One of my recent posts, Employee recognition programs: What works, focused on the benefits of recognition and key points in choosing a recognition program. Now I’d like to address how to implement your chosen employee recognition program so that it becomes an energizing and integral part of your organization, rather than a short-lived promotion that fizzles after its initial burst of enthusiasm.
Here are some tips to ensure a long, useful life for your recognition program:
1. Establish a budget — Most companies spend between 0.5% and 3% of their payroll budget on employee recognition, with the average being 2%. Decide whether your distribution will be centralized, department-specific, or a combination of the two. Human resource personnel most frequently direct the programs (55% in a 2013 WorldatWork study, with a variety of staff taking responsibility at the other 45% of companies studied).
2. Determine how success will be measured — There are many ways to gauge the results of your efforts, including employee and resident satisfaction surveys, the level of participation in the program, and turnover rates. It also may be useful to have goal-specific measures, such as “number of infections” for a program designed to improve infection control procedures.
3. Train management staff on basics — It’s essential for the success of your program to have buy-in from senior staff members. Educate them on general recognition strategies such as when and how to acknowledge employees for best effect and the importance of their role in the project.
4. Design the program and get feedback — While you may have decided the broad focus of your program, now is the time to get specific. Exactly how will your program work? Who is eligible? What rewards will be offered? Who will be offering them? Try to create a simple program to provide meaningful, desirable rewards that are distributed fairly. Get feedback from your team to ensure the feasibility of the ideas and to increase their support for the enterprise. For example, survey* staff members to find out exactly how they’d prefer to be acknowledged for their efforts.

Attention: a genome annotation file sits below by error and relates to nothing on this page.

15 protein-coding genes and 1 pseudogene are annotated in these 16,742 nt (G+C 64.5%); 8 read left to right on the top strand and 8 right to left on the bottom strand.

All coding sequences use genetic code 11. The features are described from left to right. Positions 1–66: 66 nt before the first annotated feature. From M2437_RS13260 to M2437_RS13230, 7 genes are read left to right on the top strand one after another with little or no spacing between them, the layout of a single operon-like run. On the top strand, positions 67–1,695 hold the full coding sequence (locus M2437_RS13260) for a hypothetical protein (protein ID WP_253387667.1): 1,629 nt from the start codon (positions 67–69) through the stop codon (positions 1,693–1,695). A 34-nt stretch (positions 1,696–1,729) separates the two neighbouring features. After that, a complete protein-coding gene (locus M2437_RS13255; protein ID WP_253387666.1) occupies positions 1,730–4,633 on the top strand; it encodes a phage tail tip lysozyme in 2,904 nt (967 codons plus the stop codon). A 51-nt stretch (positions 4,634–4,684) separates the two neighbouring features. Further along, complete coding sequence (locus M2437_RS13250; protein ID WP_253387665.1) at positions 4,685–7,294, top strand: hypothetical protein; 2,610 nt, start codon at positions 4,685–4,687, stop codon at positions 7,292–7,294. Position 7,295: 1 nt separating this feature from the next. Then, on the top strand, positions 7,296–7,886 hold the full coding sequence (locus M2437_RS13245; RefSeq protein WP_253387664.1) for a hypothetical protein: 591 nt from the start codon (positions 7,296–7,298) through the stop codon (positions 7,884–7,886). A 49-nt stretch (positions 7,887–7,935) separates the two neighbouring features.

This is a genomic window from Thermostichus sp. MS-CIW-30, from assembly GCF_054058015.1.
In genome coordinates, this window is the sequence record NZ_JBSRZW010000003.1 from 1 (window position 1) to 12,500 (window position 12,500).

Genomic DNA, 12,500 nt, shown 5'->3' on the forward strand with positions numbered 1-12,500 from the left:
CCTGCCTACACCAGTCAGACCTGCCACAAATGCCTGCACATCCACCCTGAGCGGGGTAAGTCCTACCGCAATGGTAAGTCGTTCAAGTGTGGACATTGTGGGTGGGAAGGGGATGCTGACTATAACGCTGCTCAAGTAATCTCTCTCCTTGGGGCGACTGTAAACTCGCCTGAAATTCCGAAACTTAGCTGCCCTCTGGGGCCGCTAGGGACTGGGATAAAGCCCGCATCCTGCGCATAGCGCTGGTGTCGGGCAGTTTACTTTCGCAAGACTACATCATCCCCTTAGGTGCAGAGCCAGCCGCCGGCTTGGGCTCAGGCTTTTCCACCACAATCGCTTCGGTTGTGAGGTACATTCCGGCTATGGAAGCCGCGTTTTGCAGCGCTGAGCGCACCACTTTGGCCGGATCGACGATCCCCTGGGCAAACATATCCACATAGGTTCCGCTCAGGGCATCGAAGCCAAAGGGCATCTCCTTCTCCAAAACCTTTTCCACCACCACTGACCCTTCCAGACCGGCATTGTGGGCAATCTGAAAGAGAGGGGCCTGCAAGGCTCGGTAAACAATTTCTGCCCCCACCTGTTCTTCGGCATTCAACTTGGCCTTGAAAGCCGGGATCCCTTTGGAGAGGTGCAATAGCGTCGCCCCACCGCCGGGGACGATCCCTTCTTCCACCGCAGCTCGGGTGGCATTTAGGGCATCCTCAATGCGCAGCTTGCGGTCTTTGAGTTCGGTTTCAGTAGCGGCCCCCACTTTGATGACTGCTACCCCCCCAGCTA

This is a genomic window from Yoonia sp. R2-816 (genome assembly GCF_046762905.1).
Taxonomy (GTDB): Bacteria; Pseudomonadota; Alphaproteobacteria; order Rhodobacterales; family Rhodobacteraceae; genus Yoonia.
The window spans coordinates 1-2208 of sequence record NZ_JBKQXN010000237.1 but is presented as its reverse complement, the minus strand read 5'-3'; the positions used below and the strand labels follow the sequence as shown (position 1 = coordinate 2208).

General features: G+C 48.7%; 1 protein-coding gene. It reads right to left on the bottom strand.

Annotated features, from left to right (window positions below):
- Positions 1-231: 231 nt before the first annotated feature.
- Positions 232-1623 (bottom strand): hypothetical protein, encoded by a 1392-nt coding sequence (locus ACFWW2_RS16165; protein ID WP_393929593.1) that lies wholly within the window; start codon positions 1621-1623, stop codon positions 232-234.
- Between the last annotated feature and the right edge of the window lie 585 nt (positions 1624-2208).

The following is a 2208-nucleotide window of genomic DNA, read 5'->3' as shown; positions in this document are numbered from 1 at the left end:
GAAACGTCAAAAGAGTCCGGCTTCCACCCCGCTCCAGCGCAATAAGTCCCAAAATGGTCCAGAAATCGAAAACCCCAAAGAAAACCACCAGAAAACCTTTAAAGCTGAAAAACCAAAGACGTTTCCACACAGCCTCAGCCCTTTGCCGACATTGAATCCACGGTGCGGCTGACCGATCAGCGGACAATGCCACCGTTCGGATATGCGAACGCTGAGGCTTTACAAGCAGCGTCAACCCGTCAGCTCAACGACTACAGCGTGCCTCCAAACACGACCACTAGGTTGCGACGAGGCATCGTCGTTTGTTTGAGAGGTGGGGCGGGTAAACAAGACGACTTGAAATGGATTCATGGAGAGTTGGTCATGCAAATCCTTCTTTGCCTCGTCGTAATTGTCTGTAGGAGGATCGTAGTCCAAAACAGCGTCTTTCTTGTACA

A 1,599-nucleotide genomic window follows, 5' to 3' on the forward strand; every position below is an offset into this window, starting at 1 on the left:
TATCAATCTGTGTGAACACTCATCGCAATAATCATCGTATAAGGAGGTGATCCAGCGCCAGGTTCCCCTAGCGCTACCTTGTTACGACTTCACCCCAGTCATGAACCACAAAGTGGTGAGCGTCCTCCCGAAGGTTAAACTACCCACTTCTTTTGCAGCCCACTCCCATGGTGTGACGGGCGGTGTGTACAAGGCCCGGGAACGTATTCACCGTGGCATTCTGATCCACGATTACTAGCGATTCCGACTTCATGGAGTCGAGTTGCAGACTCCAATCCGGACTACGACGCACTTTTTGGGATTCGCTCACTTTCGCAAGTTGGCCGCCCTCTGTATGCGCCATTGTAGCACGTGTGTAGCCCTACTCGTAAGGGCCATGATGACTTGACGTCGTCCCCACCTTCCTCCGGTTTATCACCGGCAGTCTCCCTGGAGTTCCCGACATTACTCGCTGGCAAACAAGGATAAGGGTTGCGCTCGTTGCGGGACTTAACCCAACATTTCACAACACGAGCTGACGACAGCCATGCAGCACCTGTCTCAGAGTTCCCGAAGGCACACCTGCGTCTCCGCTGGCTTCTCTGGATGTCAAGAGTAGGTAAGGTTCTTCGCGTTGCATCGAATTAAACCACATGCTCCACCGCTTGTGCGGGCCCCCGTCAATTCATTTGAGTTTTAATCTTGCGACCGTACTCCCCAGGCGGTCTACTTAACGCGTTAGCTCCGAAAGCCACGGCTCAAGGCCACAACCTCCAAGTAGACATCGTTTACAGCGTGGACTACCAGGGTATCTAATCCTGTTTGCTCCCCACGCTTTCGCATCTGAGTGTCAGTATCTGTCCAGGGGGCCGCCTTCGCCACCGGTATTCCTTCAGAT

5. Test a pilot program — Consider a trial run of your recognition system, using your most committed champions to determine what works and what needs tweaking.
6. Create a rollout plan — Set a launch date, identify markers of progress along the way and when they’ll be measured, determine who is responsible for which aspects of the program, etc. Use a calendar to set up the time frame for training, communication and measurement efforts.
7. Train managers on specifics — Supervisory staff need to be able to understand the goals of the program and the details of how it will work so that they can enthusiastically inform their team. Whether the recognition platform is an award ceremony, a congratulatory note on a bulletin board in the staff dining room or an acknowledgement on a company-wide intranet, supervisors should have enough information so that they feel comfortable using these tools.
8. Communicate — Use various methods to educate your staff and generate support for the program, such as signs or posters, the company newsletter and social media. Use the message to consistently reinforce the goals of the program so that frontline staff members understand its purpose. Report frequently on successes and milestones to build and sustain momentum.
9. Monitor — Continue to assess the program and make adjustments as needed based on feedback from staff. Add new rewards, or individualize awards, to sustain enthusiasm.
- Recognition Professionals International (RPI)
- Cindy Ventrice, Potential Unlimited, MakeTheirDay.com
- 1001 Rewards & Recognition Fieldbook: The Complete Guide
- *From “Enabling Leaders for Recognition Success,” Pauline Phillip and Sean Schooling, TELUS, on the RPI webinars page
Eleanor Feldman Barbera, Ph.D., author of The Savvy Resident’s Guide, is an accomplished speaker and consultant with over 17 years of experience as a psychologist in long-term care. This blog complements her award-winning website, MyBetterNursingHome.com, which has more on how to create long-term care where EVERYBODY thrives.